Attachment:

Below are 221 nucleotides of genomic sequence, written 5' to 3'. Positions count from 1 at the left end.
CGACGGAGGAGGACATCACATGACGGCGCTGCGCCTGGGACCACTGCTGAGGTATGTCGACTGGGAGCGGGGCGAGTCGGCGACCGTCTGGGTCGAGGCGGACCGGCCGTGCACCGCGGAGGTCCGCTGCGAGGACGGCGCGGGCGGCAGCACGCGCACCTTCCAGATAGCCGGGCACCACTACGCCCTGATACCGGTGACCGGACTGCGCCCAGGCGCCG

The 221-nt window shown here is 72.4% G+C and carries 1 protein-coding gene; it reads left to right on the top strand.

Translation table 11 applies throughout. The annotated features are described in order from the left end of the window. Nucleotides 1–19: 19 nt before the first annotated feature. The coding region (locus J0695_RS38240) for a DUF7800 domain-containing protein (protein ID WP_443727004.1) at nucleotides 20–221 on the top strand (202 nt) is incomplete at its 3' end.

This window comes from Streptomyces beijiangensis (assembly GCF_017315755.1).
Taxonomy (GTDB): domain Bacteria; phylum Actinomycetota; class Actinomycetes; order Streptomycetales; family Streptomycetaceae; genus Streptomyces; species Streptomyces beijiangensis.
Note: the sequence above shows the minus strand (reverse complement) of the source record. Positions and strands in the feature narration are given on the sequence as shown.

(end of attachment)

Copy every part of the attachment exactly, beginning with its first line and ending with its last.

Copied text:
Below are 221 nucleotides of genomic sequence, written 5' to 3'. Positions count from 1 at the left end.
CGACGGAGGAGGACATCACATGACGGCGCTGCGCCTGGGACCACTGCTGAGGTATGTCGACTGGGAGCGGGGCGAGTCGGCGACCGTCTGGGTCGAGGCGGACCGGCCGTGCACCGCGGAGGTCCGCTGCGAGGACGGCGCGGGCGGCAGCACGCGCACCTTCCAGATAGCCGGGCACCACTACGCCCTGATACCGGTGACCGGACTGCGCCCAGGCGCCG

The 221-nt window shown here is 72.4% G+C and carries 1 protein-coding gene; it reads left to right on the top strand.

Translation table 11 applies throughout. The annotated features are described in order from the left end of the window. Nucleotides 1–19: 19 nt before the first annotated feature. The coding region (locus J0695_RS38240) for a DUF7800 domain-containing protein (protein ID WP_443727004.1) at nucleotides 20–221 on the top strand (202 nt) is incomplete at its 3' end.

This window comes from Streptomyces beijiangensis (assembly GCF_017315755.1).
Taxonomy (GTDB): domain Bacteria; phylum Actinomycetota; class Actinomycetes; order Streptomycetales; family Streptomycetaceae; genus Streptomyces; species Streptomyces beijiangensis.
Note: the sequence above shows the minus strand (reverse complement) of the source record. Positions and strands in the feature narration are given on the sequence as shown.